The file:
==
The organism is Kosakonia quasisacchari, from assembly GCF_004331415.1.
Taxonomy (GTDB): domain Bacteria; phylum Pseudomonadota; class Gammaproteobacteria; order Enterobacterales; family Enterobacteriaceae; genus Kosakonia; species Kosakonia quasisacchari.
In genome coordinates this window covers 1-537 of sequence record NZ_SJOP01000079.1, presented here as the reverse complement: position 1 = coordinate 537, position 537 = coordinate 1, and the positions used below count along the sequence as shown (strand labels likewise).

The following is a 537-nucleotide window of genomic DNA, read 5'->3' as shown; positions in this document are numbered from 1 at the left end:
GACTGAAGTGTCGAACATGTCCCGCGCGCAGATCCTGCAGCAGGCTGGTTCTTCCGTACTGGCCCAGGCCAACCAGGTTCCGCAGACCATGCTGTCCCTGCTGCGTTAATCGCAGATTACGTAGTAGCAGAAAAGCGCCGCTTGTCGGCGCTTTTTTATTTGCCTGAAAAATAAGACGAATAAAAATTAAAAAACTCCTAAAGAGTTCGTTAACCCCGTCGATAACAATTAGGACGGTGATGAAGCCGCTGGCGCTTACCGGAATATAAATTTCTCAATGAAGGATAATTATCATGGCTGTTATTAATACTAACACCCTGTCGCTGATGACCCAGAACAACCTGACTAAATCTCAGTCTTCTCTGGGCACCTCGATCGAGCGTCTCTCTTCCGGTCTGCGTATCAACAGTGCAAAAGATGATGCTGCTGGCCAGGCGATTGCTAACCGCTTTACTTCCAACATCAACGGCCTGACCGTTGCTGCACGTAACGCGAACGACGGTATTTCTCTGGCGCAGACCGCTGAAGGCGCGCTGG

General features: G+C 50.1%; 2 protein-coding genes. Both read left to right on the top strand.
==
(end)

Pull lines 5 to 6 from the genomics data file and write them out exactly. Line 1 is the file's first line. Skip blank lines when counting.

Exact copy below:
GACTGAAGTGTCGAACATGTCCCGCGCGCAGATCCTGCAGCAGGCTGGTTCTTCCGTACTGGCCCAGGCCAACCAGGTTCCGCAGACCATGCTGTCCCTGCTGCGTTAATCGCAGATTACGTAGTAGCAGAAAAGCGCCGCTTGTCGGCGCTTTTTTATTTGCCTGAAAAATAAGACGAATAAAAATTAAAAAACTCCTAAAGAGTTCGTTAACCCCGTCGATAACAATTAGGACGGTGATGAAGCCGCTGGCGCTTACCGGAATATAAATTTCTCAATGAAGGATAATTATCATGGCTGTTATTAATACTAACACCCTGTCGCTGATGACCCAGAACAACCTGACTAAATCTCAGTCTTCTCTGGGCACCTCGATCGAGCGTCTCTCTTCCGGTCTGCGTATCAACAGTGCAAAAGATGATGCTGCTGGCCAGGCGATTGCTAACCGCTTTACTTCCAACATCAACGGCCTGACCGTTGCTGCACGTAACGCGAACGACGGTATTTCTCTGGCGCAGACCGCTGAAGGCGCGCTGG

General features: G+C 50.1%; 2 protein-coding genes. Both read left to right on the top strand.